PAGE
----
Exploring K.A. Tucker's The Simple Wild
Amazing. K.A. Tucker’s, The Simple Wild is a book I’ve been told to read over and over again by numerous bookstagrammers and some of my close friends gave me the final nudge to drop everything else and read along with them.
For this, I did the audiobook as I was impressed with Say You Still Love Me’s narrator and knew I wouldn’t be steered wrong. Also, audiobooks allow me to experience a book in a short amount of time and I finished this in two days. It would have been one day but work got in the way.
Firstly, I love love love that a bunch of places in Toronto were mentioned in the story that I have been to! I’ve never read a book that took place (well part of it did) so close to home and it instantly helped connect me to the story.
I have to say, Jonah has been added to my list of book boyfriends. Not as high in ranking as Well Met’s Simon, but he’s pretty high up on the list. His survival skills along with his caring heart (not to mention hunky good looks once he was no longer a yeti) makes him someone I wouldn’t mind being stuck in a cabin in the middle of nowhere with (holla at ya Chapter 21!)
But outside of Jonah’s swoon worthiness, the plot of the story never waned and every detail contributed to the story. Although Calla’s character came across as a bit annoying sometimes because of her brattiness, the fact that she was willing to quickly forgive her absent dad and help out during a family member’s illness made me excuse her shortcomings.
The growing love between Calla and Jonah was heart melting as they began to trust each other and I can’t wait to continue on with the series.
Calla Fletcher wasn't even two when her mother took her and fled the Alaskan wild, unable to handle the isolation of the extreme, rural lifestyle, leaving behind Calla’s father, Wren Fletcher, in the process. Calla never looked back, and at twenty-six, a busy life in Toronto is all she knows. But when Calla learns that Wren’s days may be numbered, she knows that it’s time to make the long trip back to the remote frontier town where she was born.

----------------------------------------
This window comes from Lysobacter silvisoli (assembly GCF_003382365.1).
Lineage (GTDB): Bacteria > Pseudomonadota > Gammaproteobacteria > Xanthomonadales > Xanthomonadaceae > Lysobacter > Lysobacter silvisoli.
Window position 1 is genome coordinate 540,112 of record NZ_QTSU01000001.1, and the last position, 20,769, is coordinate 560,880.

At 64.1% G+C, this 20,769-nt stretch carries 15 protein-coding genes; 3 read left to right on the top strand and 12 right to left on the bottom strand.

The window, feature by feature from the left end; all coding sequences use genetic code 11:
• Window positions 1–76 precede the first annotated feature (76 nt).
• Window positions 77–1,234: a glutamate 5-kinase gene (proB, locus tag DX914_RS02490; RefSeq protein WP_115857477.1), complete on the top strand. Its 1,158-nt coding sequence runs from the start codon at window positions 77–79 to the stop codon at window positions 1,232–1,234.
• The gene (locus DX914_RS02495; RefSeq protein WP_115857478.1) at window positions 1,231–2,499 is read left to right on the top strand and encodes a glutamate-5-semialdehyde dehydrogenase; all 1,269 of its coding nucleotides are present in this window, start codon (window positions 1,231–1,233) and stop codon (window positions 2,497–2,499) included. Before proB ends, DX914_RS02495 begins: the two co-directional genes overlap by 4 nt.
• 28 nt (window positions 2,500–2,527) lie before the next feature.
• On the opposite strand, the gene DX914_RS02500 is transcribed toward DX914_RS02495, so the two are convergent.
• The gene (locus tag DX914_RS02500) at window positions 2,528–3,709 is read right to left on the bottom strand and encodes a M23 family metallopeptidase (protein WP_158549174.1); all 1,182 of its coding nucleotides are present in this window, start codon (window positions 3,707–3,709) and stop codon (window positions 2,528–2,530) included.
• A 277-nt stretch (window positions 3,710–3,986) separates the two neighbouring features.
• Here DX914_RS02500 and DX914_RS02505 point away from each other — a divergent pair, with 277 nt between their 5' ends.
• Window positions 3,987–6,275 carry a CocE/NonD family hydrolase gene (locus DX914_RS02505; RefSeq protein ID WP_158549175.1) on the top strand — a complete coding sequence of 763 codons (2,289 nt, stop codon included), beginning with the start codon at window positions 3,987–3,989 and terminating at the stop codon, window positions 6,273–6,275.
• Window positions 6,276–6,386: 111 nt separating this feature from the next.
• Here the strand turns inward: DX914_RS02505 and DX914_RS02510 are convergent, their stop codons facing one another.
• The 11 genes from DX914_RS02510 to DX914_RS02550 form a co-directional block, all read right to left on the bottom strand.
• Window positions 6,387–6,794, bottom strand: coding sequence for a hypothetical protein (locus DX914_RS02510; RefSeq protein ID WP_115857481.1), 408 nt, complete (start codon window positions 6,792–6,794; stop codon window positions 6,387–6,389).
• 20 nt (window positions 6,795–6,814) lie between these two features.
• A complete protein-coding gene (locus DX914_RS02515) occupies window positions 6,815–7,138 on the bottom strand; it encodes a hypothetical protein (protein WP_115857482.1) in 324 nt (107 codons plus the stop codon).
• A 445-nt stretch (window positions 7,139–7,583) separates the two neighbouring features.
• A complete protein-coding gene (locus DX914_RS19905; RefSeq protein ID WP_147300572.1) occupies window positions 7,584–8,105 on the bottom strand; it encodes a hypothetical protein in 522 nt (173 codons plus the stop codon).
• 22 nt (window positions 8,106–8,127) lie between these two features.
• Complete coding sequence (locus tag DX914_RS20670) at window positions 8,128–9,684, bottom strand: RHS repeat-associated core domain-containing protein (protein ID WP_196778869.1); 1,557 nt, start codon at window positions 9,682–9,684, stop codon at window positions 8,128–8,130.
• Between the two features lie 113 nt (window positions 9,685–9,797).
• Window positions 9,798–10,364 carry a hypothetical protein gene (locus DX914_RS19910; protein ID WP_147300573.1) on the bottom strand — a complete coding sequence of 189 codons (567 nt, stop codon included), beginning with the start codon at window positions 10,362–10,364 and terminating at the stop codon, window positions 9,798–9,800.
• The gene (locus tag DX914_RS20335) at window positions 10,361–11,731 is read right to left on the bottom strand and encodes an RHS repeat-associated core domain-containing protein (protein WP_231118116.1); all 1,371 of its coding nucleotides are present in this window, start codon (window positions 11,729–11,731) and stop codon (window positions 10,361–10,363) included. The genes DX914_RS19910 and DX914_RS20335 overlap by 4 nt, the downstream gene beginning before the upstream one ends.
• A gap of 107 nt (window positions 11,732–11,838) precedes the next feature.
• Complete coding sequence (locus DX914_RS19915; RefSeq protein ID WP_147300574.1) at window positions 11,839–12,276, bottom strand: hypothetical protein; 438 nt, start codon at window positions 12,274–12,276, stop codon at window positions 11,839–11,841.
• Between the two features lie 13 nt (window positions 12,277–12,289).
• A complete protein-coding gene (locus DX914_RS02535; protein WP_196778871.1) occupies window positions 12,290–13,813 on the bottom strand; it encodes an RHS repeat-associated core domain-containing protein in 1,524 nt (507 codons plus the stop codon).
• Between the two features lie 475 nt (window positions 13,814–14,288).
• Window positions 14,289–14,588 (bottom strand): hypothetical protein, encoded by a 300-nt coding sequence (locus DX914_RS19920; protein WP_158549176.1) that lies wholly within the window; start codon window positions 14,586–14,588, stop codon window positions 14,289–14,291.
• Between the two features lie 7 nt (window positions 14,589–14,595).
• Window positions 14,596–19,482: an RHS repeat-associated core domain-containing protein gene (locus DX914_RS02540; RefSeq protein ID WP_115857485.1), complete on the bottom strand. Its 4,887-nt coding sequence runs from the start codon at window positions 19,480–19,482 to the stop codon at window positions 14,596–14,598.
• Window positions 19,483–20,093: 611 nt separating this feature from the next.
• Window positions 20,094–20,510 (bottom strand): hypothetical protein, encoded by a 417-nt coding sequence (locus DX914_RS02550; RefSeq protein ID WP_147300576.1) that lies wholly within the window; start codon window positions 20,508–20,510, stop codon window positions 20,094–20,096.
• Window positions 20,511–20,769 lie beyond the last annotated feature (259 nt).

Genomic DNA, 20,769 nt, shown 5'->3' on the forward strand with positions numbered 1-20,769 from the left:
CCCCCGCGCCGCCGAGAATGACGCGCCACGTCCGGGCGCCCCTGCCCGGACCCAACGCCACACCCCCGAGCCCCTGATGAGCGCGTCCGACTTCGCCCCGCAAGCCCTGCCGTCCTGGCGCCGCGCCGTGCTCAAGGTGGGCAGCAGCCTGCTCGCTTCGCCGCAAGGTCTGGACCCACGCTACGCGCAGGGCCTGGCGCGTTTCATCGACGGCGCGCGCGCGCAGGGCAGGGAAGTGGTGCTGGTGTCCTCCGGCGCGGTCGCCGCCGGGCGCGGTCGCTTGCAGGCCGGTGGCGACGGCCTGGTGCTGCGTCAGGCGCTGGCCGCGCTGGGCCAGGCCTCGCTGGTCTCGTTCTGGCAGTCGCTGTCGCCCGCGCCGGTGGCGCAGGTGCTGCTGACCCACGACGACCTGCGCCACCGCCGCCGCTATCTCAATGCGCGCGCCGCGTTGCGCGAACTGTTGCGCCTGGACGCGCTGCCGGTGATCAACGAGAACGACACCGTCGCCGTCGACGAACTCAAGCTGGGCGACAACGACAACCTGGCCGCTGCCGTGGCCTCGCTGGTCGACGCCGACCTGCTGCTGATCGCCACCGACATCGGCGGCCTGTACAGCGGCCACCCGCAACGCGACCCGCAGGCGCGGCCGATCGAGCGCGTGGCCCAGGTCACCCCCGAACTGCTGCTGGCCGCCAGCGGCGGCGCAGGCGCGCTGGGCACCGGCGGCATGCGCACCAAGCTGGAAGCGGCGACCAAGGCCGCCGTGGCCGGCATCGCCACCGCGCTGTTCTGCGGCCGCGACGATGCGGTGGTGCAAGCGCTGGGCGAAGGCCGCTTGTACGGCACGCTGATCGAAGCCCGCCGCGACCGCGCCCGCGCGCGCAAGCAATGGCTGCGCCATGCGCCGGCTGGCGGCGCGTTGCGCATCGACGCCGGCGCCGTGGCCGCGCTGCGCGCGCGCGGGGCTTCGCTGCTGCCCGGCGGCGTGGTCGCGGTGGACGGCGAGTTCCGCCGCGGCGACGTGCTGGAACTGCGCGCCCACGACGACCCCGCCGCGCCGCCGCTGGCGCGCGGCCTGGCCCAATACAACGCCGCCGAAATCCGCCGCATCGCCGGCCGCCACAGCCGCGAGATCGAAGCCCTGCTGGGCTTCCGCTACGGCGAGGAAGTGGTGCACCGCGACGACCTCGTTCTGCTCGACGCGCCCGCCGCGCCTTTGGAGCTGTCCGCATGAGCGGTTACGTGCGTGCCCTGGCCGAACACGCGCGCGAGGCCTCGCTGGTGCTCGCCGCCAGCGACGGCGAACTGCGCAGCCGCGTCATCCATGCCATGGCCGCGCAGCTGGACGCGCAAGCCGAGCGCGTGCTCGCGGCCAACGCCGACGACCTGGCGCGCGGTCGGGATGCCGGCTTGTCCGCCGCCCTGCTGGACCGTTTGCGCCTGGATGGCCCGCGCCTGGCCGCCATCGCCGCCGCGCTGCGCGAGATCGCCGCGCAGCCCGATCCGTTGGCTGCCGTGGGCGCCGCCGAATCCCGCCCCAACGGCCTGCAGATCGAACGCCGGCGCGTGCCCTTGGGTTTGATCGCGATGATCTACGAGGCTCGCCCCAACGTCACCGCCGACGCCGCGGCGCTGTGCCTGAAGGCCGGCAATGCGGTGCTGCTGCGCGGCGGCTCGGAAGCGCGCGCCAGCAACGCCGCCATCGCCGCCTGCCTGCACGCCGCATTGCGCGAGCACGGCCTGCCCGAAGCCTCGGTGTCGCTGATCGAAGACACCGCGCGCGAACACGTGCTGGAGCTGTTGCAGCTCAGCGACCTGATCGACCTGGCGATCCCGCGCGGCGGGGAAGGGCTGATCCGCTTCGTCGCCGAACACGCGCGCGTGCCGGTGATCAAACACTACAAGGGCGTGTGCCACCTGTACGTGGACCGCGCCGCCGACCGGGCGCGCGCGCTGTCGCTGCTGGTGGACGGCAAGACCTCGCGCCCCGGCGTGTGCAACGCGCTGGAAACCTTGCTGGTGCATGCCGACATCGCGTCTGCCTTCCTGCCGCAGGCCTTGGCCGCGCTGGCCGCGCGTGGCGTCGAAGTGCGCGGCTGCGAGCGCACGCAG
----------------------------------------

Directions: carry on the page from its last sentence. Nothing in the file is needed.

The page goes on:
She braves the roaming wildlife, the odd daylight hours, the exorbitant prices, and even the occasional—dear God—outhouse, all for the chance to connect with her father: a man who, despite his many faults, she can’t help but care for. While she struggles to adjust to this rugged environment, Jonah—the unkempt, obnoxious, and proud Alaskan pilot who helps keep her father’s charter plane company operational—can’t imagine calling anywhere else home. And he’s clearly waiting with one hand on the throttle to fly this city girl back to where she belongs, convinced that she’s too pampered to handle the wild.
Jonah is probably right, but Calla is determined to prove him wrong. Soon, she finds herself forming an unexpected bond with the burly pilot. As his undercurrent of disapproval dwindles, it’s replaced by friendship—or perhaps something deeper? But Calla is not in Alaska to stay and Jonah will never leave. It would be foolish of her to kindle a romance, to take the same path her parents tried—and failed at—years ago. It’s a simple truth that turns out to be not so simple after all.